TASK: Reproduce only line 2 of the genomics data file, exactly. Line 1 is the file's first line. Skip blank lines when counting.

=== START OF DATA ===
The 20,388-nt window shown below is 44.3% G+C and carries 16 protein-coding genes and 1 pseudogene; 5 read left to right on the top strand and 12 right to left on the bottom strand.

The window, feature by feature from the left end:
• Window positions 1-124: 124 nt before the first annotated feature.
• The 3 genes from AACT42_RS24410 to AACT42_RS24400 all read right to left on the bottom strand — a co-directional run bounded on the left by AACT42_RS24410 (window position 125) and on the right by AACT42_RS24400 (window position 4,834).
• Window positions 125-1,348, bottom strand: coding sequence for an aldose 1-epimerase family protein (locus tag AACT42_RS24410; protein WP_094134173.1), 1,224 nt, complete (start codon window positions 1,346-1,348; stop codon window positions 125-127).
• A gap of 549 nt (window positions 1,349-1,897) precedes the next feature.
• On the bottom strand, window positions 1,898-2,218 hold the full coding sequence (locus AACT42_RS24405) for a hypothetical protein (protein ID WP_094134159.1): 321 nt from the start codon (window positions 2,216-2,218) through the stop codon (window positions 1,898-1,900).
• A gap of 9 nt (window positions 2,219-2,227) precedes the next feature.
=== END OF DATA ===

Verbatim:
The window, feature by feature from the left end: